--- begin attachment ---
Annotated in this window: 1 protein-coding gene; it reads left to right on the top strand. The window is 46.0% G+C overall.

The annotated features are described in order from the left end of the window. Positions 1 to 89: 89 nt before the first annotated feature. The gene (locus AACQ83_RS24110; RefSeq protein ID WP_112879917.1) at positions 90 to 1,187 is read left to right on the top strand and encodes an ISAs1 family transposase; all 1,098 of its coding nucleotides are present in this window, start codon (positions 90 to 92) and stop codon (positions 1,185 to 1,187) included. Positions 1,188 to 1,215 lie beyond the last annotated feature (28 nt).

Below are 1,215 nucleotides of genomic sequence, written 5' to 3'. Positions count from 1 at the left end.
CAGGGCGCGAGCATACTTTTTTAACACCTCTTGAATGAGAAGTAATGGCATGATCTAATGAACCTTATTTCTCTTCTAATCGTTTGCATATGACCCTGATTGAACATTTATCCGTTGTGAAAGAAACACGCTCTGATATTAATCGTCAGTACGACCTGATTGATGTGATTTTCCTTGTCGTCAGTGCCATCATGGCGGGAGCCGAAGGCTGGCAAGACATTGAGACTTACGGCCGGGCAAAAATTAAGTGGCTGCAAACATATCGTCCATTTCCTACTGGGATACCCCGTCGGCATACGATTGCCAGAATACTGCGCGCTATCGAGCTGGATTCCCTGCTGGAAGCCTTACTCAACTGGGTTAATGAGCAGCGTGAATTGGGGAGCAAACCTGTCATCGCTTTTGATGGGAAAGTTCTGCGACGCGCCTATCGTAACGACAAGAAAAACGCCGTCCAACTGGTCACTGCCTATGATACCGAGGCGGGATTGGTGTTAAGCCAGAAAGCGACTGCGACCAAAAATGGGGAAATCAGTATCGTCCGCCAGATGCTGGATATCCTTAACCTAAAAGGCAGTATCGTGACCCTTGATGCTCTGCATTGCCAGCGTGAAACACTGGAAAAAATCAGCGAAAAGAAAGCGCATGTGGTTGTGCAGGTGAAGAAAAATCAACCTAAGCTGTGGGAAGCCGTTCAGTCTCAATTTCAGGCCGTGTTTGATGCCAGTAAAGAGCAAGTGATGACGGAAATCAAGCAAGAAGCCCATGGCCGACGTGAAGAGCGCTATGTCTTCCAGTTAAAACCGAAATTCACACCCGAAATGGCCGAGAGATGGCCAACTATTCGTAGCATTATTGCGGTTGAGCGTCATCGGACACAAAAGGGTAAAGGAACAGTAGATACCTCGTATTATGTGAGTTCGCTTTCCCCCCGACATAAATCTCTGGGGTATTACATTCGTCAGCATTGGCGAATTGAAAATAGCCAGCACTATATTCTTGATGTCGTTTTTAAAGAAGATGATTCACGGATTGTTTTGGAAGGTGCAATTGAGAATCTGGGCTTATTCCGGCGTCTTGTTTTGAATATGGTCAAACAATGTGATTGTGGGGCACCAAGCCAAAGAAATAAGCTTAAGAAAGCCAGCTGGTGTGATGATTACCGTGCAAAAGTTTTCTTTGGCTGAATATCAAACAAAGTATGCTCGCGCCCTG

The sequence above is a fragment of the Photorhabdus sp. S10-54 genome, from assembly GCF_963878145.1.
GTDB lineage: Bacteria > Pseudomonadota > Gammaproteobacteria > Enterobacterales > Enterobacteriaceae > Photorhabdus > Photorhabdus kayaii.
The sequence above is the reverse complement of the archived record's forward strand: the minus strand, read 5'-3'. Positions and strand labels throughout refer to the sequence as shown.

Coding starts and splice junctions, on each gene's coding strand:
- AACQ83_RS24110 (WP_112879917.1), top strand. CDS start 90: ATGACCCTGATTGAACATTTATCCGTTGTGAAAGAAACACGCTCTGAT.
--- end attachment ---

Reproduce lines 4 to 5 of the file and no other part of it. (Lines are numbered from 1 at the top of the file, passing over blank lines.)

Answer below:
CAGGGCGCGAGCATACTTTTTTAACACCTCTTGAATGAGAAGTAATGGCATGATCTAATGAACCTTATTTCTCTTCTAATCGTTTGCATATGACCCTGATTGAACATTTATCCGTTGTGAAAGAAACACGCTCTGATATTAATCGTCAGTACGACCTGATTGATGTGATTTTCCTTGTCGTCAGTGCCATCATGGCGGGAGCCGAAGGCTGGCAAGACATTGAGACTTACGGCCGGGCAAAAATTAAGTGGCTGCAAACATATCGTCCATTTCCTACTGGGATACCCCGTCGGCATACGATTGCCAGAATACTGCGCGCTATCGAGCTGGATTCCCTGCTGGAAGCCTTACTCAACTGGGTTAATGAGCAGCGTGAATTGGGGAGCAAACCTGTCATCGCTTTTGATGGGAAAGTTCTGCGACGCGCCTATCGTAACGACAAGAAAAACGCCGTCCAACTGGTCACTGCCTATGATACCGAGGCGGGATTGGTGTTAAGCCAGAAAGCGACTGCGACCAAAAATGGGGAAATCAGTATCGTCCGCCAGATGCTGGATATCCTTAACCTAAAAGGCAGTATCGTGACCCTTGATGCTCTGCATTGCCAGCGTGAAACACTGGAAAAAATCAGCGAAAAGAAAGCGCATGTGGTTGTGCAGGTGAAGAAAAATCAACCTAAGCTGTGGGAAGCCGTTCAGTCTCAATTTCAGGCCGTGTTTGATGCCAGTAAAGAGCAAGTGATGACGGAAATCAAGCAAGAAGCCCATGGCCGACGTGAAGAGCGCTATGTCTTCCAGTTAAAACCGAAATTCACACCCGAAATGGCCGAGAGATGGCCAACTATTCGTAGCATTATTGCGGTTGAGCGTCATCGGACACAAAAGGGTAAAGGAACAGTAGATACCTCGTATTATGTGAGTTCGCTTTCCCCCCGACATAAATCTCTGGGGTATTACATTCGTCAGCATTGGCGAATTGAAAATAGCCAGCACTATATTCTTGATGTCGTTTTTAAAGAAGATGATTCACGGATTGTTTTGGAAGGTGCAATTGAGAATCTGGGCTTATTCCGGCGTCTTGTTTTGAATATGGTCAAACAATGTGATTGTGGGGCACCAAGCCAAAGAAATAAGCTTAAGAAAGCCAGCTGGTGTGATGATTACCGTGCAAAAGTTTTCTTTGGCTGAATATCAAACAAAGTATGCTCGCGCCCTG

The sequence above is a fragment of the Photorhabdus sp. S10-54 genome, from assembly GCF_963878145.1.